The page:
He said that the concepts of communion, sacrifice and presence sum up our faith. It is Holy Thursday, Good Friday and Easter. The Resurrection is the base of our assurance, which strikes the Apostles all through the Acts of the Apostles. We have the grace of faith that God’s mercy will always triumph, so we are ready to sacrifice everything to follow Christ.
He said that we are united to Christ’s sacrifice. Starting with the priest, when he pronounces the institution, he speaks in the words of Christ but he also offers his entire life. "This is my body broken for you." He is committed to celibacy, and it requires a lot of strength. He spoke of how those words are also felt by a married couple, a pregnant woman, young people who do not yet know their vocation, the disabled, widows and widowers, and the abandoned.
He also remembered the martyrs in Algeria, saying that such love can lead to an extreme. In his address as given, he also mentioned the Sudan, and those who carry a cardinal’s ring knowing that their lives everyday are a testimony given to Christ. In his prepared text, he spoke specifically about those martyred in Algeria in 1996.
He said that we can put the words of the Last Supper in parallel with Jesus' words when He said, "As the father sent me, so I send you." The verbs "to love" and "to send" are interchangeable in these sentences. What we learn from the life of Christ, from the Eucharist, is that our mission is to love.
Father Nicholas Buttet also gave an address today about his experience with Christ in the Eucharist. There is a post about it on the ECDQ TV blog (French). Father Buttet is founder of the Fraternité Eucharistein, a community based upon the Holy Sacrifice of the Mass and adoration of the Holy Sacrament. He spoke, with some humor, about conversions, especially conversions of youth, related to the Eucharist. His community's message is one of encountering Christ in the Eucharist and in Eucharistic adoration. Zenit has an interview with Father Buttet. Part I was published today here (English translation).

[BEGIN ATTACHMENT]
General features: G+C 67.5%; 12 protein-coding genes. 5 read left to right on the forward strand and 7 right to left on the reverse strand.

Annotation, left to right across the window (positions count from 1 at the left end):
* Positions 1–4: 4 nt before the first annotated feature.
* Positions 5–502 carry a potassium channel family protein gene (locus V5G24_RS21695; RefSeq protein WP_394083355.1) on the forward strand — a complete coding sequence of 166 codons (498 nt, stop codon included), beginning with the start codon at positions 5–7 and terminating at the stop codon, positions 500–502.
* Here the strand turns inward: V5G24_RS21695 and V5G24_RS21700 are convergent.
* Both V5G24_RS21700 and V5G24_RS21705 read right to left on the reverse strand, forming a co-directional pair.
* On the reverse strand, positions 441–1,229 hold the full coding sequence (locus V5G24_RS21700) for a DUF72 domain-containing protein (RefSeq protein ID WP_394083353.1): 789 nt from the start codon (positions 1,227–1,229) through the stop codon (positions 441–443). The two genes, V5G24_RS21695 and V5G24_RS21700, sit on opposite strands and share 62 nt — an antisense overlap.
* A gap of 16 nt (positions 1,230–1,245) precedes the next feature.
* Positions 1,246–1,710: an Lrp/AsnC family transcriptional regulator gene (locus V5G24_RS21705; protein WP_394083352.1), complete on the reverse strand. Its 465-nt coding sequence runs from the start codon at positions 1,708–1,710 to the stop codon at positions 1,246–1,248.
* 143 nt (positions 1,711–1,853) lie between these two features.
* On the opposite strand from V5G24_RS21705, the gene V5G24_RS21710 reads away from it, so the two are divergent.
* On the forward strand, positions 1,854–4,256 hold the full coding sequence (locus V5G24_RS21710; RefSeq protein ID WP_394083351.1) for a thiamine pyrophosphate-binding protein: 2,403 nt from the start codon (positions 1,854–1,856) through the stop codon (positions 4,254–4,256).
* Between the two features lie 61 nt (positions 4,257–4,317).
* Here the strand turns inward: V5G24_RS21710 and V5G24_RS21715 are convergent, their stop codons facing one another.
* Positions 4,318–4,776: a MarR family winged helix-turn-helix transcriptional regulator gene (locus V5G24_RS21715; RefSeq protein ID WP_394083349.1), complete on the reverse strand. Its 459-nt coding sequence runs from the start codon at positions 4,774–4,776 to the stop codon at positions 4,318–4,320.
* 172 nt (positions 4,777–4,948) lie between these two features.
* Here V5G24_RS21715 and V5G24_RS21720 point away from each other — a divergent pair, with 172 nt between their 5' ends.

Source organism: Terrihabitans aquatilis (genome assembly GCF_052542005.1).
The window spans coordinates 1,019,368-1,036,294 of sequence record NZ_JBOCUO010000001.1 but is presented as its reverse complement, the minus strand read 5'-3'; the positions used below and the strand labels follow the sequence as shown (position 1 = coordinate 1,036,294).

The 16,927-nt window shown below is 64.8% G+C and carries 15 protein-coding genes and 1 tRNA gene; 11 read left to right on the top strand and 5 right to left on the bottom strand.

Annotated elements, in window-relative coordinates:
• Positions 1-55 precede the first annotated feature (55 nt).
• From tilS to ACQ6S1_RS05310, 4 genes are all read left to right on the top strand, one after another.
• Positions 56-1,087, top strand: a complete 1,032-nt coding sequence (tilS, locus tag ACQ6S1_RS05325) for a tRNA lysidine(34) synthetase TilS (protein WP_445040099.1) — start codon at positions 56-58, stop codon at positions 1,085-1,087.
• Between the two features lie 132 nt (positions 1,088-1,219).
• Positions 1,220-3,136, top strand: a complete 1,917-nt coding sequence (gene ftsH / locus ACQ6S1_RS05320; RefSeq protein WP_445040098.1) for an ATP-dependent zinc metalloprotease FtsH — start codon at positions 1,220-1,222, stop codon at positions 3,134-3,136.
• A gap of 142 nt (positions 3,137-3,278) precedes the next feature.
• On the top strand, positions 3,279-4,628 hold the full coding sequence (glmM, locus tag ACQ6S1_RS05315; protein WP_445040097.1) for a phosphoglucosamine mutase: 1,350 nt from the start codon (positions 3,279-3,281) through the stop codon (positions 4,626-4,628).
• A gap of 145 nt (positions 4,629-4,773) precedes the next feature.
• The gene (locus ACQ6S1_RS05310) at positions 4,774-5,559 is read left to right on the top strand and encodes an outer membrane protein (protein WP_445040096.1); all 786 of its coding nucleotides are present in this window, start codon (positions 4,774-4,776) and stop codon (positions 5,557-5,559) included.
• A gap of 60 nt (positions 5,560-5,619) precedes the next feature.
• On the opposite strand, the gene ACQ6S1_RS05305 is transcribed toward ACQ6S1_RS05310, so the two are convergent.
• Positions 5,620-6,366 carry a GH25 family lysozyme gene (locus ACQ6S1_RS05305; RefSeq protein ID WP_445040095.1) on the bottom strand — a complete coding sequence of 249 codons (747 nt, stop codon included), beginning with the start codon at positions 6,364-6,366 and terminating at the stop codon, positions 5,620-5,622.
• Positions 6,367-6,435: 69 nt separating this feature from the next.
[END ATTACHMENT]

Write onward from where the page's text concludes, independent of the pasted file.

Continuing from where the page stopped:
Zenit has an article about the homily by Cardinal Stanislaw Dziwisz, Archbishop of Krakow, during this morning's Mass. Cardinal Dziwisz called upon people to dive deep into the mystery of the Eucharist. He spoke about the meaning of the Eucharist in "memory" of Christ and about the essential importance of humility before the Sacrament, saying, "Humility before the mystery means a simple and profound faith, knowing that for God the bread and wine, the Body and Blood are sufficient to ransom the whole world."
Archbishop Donald Wuerl's address:
Archbishop Donald Wuerl of the Diocese of Washington delivered this morning's address. A complete transcript of his address is available from Zenit.